Nonfiction Editor, Zachary Benavidez, blogs about why he keeps a journal.

This summer I started doing something I haven’t done since college: I started journaling again. In grad school, our writing professors encouraged us to keep notebooks in our pockets to jot down instances of inspiration or bits of overheard dialogue. I definitely see the value in that practice, but I’m referring to how a writer’s personal journal can benefit the fiction-writing process; here are five ways:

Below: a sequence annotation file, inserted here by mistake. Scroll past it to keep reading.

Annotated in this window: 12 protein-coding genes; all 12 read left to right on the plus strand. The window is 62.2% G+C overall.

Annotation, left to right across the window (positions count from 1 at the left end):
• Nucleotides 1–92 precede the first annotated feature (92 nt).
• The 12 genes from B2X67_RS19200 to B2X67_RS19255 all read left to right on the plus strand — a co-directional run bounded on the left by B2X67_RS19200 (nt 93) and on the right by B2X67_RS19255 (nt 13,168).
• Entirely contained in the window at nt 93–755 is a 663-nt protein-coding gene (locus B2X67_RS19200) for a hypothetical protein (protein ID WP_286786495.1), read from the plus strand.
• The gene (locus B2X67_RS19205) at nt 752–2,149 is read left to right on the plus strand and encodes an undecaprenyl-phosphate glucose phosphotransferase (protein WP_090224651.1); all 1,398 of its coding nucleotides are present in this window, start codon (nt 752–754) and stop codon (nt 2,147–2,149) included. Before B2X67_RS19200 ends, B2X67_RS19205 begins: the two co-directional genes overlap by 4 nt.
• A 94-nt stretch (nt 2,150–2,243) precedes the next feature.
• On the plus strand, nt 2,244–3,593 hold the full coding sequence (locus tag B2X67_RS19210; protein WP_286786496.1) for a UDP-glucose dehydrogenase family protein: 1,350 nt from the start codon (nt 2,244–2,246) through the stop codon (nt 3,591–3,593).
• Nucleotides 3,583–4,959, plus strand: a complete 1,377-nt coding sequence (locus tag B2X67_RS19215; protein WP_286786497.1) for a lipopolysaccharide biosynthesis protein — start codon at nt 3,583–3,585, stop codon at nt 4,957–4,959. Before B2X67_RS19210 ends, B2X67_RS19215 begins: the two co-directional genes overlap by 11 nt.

1. Recounting a day’s events can help with sequencing events in a story.
  2. Choosing which moments to write about can help with choosing relevant plot points.
  3. (This one goes without saying.) Writing details and descriptions of people and places is good practice for writing details and descriptions in stories.
  4. Reflecting on yourself and your emotions can help with writing internal monologue.
  5. A daily journal ensures that you write everyday – always a good thing.

These points are mere reminders that I rediscovered this summer during moments of great stress, which brings me to a last, important benefit: journaling helps keep the writer sane!